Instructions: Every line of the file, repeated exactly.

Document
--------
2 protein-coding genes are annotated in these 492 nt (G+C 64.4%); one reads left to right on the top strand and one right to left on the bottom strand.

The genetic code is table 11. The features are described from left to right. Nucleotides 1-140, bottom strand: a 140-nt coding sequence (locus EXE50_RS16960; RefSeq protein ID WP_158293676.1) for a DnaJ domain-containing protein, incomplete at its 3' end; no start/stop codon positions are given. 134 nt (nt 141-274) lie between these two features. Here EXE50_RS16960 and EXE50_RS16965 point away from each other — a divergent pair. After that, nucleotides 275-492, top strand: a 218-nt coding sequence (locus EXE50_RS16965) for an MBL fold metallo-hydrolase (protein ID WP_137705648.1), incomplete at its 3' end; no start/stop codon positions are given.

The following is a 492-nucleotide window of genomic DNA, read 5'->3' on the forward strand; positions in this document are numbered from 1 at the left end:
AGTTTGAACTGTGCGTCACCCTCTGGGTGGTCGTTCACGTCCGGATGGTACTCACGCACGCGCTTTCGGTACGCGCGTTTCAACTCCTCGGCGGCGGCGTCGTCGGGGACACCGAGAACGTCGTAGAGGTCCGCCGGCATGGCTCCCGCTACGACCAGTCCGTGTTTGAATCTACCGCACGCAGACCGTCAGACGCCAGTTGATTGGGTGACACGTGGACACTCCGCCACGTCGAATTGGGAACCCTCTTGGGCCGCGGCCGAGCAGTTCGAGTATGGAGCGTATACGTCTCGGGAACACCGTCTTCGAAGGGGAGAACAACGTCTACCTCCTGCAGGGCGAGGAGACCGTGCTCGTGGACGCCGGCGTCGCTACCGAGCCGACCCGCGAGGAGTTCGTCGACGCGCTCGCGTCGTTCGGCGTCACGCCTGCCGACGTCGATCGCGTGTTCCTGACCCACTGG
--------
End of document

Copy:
2 protein-coding genes are annotated in these 492 nt (G+C 64.4%); one reads left to right on the top strand and one right to left on the bottom strand.

The genetic code is table 11. The features are described from left to right. Nucleotides 1-140, bottom strand: a 140-nt coding sequence (locus EXE50_RS16960; RefSeq protein ID WP_158293676.1) for a DnaJ domain-containing protein, incomplete at its 3' end; no start/stop codon positions are given. 134 nt (nt 141-274) lie between these two features. Here EXE50_RS16960 and EXE50_RS16965 point away from each other — a divergent pair. After that, nucleotides 275-492, top strand: a 218-nt coding sequence (locus EXE50_RS16965) for an MBL fold metallo-hydrolase (protein ID WP_137705648.1), incomplete at its 3' end; no start/stop codon positions are given.

The following is a 492-nucleotide window of genomic DNA, read 5'->3' on the forward strand; positions in this document are numbered from 1 at the left end:
AGTTTGAACTGTGCGTCACCCTCTGGGTGGTCGTTCACGTCCGGATGGTACTCACGCACGCGCTTTCGGTACGCGCGTTTCAACTCCTCGGCGGCGGCGTCGTCGGGGACACCGAGAACGTCGTAGAGGTCCGCCGGCATGGCTCCCGCTACGACCAGTCCGTGTTTGAATCTACCGCACGCAGACCGTCAGACGCCAGTTGATTGGGTGACACGTGGACACTCCGCCACGTCGAATTGGGAACCCTCTTGGGCCGCGGCCGAGCAGTTCGAGTATGGAGCGTATACGTCTCGGGAACACCGTCTTCGAAGGGGAGAACAACGTCTACCTCCTGCAGGGCGAGGAGACCGTGCTCGTGGACGCCGGCGTCGCTACCGAGCCGACCCGCGAGGAGTTCGTCGACGCGCTCGCGTCGTTCGGCGTCACGCCTGCCGACGTCGATCGCGTGTTCCTGACCCACTGG